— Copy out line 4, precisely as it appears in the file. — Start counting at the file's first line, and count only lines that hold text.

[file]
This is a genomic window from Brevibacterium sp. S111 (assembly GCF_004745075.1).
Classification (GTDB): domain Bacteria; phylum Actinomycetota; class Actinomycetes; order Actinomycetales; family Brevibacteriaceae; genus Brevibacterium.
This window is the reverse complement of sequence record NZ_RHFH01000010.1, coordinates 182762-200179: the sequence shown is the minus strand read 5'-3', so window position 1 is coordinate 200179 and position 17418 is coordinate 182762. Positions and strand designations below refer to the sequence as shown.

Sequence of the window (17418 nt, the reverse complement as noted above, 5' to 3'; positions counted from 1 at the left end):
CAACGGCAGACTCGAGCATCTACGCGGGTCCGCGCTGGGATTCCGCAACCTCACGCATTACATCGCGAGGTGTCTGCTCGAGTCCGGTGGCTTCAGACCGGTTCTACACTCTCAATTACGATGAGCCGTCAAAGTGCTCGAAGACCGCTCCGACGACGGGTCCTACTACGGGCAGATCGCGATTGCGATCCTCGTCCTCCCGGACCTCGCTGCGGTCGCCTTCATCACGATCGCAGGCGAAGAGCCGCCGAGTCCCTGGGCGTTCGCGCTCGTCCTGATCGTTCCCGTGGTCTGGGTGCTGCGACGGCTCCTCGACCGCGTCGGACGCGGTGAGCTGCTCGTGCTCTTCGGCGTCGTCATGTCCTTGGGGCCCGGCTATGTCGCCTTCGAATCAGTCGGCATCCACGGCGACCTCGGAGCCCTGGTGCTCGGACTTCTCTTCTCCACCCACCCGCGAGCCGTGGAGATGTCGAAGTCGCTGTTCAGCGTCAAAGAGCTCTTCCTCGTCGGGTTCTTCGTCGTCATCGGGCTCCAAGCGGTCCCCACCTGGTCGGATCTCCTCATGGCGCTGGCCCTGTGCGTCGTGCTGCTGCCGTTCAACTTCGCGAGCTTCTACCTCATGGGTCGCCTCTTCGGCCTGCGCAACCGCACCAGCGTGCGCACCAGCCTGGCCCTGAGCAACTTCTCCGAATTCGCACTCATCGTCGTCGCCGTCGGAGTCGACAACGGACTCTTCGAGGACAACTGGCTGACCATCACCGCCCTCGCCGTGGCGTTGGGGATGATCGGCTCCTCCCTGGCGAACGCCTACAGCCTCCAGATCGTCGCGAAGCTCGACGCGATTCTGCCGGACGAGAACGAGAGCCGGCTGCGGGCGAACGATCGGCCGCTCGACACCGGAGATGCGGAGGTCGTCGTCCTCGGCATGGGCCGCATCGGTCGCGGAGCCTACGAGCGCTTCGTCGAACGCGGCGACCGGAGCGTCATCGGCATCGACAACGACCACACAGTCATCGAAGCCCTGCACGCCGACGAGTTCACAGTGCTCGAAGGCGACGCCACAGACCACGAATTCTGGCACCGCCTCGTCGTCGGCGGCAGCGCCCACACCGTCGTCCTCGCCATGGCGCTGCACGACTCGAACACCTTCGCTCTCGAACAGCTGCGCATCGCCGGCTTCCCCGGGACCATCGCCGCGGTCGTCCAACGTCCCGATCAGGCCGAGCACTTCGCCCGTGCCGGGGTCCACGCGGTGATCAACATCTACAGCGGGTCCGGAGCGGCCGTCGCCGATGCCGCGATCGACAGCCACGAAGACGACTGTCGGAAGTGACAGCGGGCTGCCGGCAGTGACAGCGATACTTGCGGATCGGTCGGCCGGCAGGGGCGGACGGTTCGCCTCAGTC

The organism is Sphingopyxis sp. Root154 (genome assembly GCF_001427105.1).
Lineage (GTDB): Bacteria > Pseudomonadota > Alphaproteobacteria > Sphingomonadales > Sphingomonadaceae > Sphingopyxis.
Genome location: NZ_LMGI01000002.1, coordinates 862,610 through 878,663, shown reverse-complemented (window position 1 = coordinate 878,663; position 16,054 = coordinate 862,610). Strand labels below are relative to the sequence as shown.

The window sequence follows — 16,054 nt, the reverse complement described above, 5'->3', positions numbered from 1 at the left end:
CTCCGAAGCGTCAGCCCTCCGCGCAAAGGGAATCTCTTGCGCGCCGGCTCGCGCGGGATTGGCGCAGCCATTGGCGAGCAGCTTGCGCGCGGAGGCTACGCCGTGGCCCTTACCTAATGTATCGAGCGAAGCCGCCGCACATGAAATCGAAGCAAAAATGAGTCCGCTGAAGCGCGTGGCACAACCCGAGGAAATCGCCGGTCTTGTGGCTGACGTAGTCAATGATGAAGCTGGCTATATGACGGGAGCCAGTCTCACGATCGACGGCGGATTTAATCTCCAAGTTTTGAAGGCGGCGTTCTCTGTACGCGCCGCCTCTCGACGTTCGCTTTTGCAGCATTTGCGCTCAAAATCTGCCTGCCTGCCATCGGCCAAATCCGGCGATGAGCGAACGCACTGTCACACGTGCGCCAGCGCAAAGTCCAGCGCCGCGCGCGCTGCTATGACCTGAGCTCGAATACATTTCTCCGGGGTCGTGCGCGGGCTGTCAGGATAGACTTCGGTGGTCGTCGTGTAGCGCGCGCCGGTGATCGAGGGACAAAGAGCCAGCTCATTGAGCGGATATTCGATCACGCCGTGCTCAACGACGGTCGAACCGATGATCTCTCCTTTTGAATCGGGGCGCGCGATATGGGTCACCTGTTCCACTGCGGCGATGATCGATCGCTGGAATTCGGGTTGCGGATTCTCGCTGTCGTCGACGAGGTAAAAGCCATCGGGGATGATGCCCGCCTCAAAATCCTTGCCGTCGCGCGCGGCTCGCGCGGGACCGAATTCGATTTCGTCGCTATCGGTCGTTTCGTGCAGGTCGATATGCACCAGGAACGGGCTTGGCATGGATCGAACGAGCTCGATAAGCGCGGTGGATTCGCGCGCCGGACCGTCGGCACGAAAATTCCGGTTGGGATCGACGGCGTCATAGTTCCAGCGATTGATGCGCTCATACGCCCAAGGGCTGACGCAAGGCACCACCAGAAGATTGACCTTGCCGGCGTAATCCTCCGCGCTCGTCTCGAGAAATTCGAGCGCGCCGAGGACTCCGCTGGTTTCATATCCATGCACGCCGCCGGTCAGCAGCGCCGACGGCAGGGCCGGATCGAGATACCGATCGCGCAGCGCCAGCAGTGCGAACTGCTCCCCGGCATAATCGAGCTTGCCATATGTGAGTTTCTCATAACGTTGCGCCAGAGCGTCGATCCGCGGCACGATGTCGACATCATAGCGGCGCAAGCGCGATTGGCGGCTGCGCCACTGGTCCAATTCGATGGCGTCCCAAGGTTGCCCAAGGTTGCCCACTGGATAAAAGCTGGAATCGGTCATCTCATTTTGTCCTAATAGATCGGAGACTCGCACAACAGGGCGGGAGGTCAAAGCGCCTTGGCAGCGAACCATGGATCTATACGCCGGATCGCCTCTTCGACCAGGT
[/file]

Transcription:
Sequence of the window (17418 nt, the reverse complement as noted above, 5' to 3'; positions counted from 1 at the left end):